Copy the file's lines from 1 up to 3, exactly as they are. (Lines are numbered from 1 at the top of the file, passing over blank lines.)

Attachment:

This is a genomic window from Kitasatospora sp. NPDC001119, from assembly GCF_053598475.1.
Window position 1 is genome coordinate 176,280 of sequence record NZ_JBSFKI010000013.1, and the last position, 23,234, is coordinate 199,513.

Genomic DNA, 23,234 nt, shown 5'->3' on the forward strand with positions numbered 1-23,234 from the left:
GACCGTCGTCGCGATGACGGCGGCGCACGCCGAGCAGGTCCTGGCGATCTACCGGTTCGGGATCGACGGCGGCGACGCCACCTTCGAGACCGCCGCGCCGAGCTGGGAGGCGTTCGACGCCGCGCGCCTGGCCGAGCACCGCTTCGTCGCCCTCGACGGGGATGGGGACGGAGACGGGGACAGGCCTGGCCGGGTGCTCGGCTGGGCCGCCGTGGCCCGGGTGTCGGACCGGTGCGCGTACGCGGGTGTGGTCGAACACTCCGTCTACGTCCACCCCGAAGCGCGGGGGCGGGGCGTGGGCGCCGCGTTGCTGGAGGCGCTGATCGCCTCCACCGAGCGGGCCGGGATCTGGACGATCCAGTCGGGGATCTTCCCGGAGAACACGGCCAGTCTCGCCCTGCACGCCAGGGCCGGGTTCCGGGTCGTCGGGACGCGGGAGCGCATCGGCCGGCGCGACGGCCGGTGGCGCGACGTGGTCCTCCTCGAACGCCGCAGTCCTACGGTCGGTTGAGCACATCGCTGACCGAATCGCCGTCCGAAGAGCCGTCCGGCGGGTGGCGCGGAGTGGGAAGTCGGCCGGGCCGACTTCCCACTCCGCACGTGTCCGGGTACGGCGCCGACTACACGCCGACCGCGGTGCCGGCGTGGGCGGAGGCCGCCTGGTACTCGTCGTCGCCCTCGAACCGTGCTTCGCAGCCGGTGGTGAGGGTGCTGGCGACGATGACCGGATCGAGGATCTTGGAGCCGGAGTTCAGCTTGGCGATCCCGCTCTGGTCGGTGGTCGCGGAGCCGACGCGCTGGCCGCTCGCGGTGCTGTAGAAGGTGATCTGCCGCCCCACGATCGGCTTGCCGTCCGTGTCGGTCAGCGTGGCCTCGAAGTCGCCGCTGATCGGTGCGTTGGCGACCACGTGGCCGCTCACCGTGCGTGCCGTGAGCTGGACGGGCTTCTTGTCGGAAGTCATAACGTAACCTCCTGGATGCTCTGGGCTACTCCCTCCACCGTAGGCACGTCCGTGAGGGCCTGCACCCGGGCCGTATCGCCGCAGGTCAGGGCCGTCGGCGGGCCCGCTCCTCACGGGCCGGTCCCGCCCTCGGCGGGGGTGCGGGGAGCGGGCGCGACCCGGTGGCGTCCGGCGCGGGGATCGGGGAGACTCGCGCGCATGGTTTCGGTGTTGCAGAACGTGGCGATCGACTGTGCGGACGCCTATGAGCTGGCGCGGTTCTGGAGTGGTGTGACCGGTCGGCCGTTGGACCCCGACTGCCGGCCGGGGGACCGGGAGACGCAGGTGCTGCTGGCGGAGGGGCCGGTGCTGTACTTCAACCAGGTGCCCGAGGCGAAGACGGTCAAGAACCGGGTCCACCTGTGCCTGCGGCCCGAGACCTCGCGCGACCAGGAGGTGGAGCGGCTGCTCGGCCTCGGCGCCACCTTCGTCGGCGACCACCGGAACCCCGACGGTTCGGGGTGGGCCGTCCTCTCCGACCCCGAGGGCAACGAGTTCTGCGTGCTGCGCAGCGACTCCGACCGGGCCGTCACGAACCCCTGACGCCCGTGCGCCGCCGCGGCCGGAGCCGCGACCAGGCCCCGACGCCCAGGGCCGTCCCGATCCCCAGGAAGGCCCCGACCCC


This is a genomic window from Kitasatospora sp. NPDC001119, from assembly GCF_053598475.1.
Window position 1 is genome coordinate 176,280 of sequence record NZ_JBSFKI010000013.1, and the last position, 23,234, is coordinate 199,513.

Genomic DNA, 23,234 nt, shown 5'->3' on the forward strand with positions numbered 1-23,234 from the left: